A federal judge has approved Detroit’s bid to qualify for bankruptcy, putting the city on a path to financial recovery — but threatening the livelihoods of thousands of city workers. In a landmark decision that could harm retiree benefits nationwide, Federal Judge Steven Rhodes ruled that federal bankruptcy law can override state laws that protect public pensions. That clears the way for Detroit to make major cuts to the health and retirement benefits of city employees. The city faces about $18 billion in debt, of which $3.5 billion is pension obligations. Detroit’s emergency manager, Kevyn Orr, has told public unions to brace for "significant cuts," but has not laid out details. Workers’ pensions in Detroit average around $19,000 per year. By the new year, Orr will present a "plan of adjustment" in bankruptcy court that will clarify how much pensions will be cut. The plan may also include a "fire sale" of city assets that could result in public utilities and the Detroit Institute of Arts collection being bartered off to private bidders. Detroit’s bankruptcy filing marks a grim milestone in the decline of what was once the country’s fourth-largest city, known as the Motor City, the birthplace of the middle class. We are joined by Wallace Turbeville, senior fellow at Demos and former Goldman Sachs executive who has just authored the new report, "The Detroit Bankruptcy." Turbeville argues that Detroit’s problems stem not from its liabilities but from a decline in public revenues and involvement in harmful Wall Street schemes.
NERMEEN SHAIKH: We begin with Detroit, which has become the largest-ever U.S. municipality to qualify for bankruptcy. On Tuesday, Federal Judge Steven Rhodes ruled the city meets every criteria for insolvency, including failure to honor its debt obligations and inability to provide the bare minimum services to its 680,000 residents. This is Detroit’s mayor, Dave Bing, responding to the ruling.
MAYOR DAVE BING: Let me just say that the judge has spoken, and I do think it’s a tough day for all of us here in Detroit. I believe, since I came to office with the crisis that we had, this was inevitable. I don’t think anybody necessarily wanted to go in this direction, but now that we are here, it’s more important that we work together as opposed to continuing to fight each other.
AMY GOODMAN: That was Detroit Mayor Dave Bing. The bankruptcy ruling puts tens of thousands of retired city workers’ pensions at risk, overriding protections in the state constitution. The city faces about $18 billion in debt, of which $3.5 billion is pension obligations. Detroit’s emergency manager, Kevyn Orr, has told public unions to brace for significant cuts but has not laid out details. General workers’ pensions in Detroit average around $19,000 per year. Orr welcomed Tuesday’s bankruptcy ruling.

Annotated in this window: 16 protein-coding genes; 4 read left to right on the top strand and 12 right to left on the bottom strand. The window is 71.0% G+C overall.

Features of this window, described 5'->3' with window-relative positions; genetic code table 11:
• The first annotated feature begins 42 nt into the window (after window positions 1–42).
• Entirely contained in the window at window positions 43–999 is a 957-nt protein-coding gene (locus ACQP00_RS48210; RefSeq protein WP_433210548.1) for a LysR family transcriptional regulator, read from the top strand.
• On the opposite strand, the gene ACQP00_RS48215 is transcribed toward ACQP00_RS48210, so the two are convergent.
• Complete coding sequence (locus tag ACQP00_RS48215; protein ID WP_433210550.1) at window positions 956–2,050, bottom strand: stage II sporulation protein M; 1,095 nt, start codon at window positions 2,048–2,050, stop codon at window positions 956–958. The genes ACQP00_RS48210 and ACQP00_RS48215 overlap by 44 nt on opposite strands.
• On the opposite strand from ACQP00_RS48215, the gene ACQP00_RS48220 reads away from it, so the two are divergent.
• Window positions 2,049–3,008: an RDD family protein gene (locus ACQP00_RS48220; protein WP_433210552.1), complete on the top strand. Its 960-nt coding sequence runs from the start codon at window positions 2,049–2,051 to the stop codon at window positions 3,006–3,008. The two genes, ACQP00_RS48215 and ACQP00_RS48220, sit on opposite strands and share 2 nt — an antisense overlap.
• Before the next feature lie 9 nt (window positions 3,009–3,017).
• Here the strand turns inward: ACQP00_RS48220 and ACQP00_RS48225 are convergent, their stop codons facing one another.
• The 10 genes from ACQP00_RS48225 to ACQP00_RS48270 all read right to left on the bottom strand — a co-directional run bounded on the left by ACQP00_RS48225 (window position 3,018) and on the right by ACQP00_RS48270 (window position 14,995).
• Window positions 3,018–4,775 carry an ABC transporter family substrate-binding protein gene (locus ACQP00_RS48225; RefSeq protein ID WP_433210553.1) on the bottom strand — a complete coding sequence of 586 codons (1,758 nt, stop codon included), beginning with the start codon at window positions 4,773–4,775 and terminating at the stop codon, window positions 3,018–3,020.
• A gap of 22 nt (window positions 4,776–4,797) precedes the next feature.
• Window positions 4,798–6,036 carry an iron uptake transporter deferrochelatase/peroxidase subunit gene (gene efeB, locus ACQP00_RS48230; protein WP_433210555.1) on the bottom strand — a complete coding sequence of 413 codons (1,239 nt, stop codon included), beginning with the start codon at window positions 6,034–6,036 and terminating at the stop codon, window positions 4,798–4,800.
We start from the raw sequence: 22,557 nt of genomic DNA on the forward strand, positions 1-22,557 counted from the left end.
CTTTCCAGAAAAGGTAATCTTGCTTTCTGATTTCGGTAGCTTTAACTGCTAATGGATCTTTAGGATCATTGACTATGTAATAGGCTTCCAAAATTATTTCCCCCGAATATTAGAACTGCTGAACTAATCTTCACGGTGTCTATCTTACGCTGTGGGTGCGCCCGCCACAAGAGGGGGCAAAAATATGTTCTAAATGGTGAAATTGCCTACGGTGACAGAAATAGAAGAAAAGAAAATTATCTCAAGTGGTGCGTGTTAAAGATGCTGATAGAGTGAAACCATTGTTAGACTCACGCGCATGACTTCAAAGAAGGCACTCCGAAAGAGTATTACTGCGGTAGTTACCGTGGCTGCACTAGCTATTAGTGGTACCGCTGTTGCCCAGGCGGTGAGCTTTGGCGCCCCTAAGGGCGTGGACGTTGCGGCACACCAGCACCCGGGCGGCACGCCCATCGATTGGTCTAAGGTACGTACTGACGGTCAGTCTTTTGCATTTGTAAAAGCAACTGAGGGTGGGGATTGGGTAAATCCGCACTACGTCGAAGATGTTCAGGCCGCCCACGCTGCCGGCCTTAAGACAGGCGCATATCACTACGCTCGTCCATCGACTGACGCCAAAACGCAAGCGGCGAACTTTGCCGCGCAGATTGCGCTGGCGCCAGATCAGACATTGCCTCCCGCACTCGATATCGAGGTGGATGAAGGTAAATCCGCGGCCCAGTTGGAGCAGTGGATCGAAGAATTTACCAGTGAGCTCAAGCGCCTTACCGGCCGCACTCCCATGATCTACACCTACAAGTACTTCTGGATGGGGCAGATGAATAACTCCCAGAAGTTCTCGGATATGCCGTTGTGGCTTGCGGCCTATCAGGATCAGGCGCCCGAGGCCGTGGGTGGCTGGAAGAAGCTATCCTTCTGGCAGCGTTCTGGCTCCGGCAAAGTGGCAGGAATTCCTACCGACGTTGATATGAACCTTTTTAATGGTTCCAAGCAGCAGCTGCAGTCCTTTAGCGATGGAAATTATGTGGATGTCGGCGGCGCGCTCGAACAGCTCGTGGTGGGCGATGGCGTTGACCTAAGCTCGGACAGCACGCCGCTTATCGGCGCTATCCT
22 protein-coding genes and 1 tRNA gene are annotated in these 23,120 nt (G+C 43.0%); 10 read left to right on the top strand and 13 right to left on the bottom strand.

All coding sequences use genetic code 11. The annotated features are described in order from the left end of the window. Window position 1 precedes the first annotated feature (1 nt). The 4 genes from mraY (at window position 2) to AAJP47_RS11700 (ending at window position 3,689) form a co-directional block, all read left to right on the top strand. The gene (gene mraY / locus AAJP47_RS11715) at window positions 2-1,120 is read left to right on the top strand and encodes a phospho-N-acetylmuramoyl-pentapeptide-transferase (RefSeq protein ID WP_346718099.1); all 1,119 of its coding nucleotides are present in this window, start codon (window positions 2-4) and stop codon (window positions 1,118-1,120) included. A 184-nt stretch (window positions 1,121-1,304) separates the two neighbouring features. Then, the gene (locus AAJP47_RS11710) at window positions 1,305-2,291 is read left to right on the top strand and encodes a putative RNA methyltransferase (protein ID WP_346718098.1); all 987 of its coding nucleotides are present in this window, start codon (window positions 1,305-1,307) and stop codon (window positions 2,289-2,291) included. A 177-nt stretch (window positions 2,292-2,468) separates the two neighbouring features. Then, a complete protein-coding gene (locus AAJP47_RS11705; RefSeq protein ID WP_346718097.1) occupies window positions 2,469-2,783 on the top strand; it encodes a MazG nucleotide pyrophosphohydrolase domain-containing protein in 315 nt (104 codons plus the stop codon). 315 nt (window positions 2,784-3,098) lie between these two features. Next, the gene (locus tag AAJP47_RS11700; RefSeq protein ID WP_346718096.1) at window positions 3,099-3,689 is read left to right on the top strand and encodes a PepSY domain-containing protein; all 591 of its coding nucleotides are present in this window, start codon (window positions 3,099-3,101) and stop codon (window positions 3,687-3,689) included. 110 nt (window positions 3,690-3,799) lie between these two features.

KEVYN ORR: We are gratified with the court’s ruling today regarding the city’s eligibility to pursue a plan of adjustment under Chapter 9 of the federal bankruptcy code. While we are very pleased, we remain very concerned about the need to adjust the city’s debt, to improve its level of services for its citizens, and to also prepare for the city to exit this receivership in a fashion that restores democracy to the city.
NERMEEN SHAIKH: That was Detroit’s emergency manager, Kevyn Orr. By the new year, Orr will present a, quote, "plan of adjustment" in bankruptcy court that will clarify how much pensions will be cut. The plan may also include a "fire sale" of city assets that could result in public utilities and the Detroit Institute of Arts collection being bartered off to private bidders. Detroit’s bankruptcy filing marks a grim milestone in the decline of what was once the country’s fourth-largest city, known as the Motor City, the birthplace of the middle class.
Opponents of Detroit declaring bankruptcy say the city failed to engage in good-faith negotiations with retirees and municipality workers. Emails from before Orr’s appointment reportedly suggest that bankruptcy was a foregone conclusion. The local chapter of the American Federation of State, County and Municipal Employees, or AFSCME, has already appealed the bankruptcy ruling in a bid to protect its union members’ pensions and benefits.
AMY GOODMAN: Meanwhile, a new study says Detroit’s emergency manager may be exaggerating claims of an $18 billion debt while misplacing blame for the city’s fiscal woes. The progressive think tank Demos says Detroit’s problems stem not from its liabilities, from a decline, in fact, in public revenues and involvement in harmful Wall Street schemes.
To talk more about the crisis, we’re joined by the Demos report author, Wallace Turbeville, senior fellow at Demos and author of the report, "The Detroit Bankruptcy." He’s formerly a vice president at Goldman Sachs in the municipal finance department.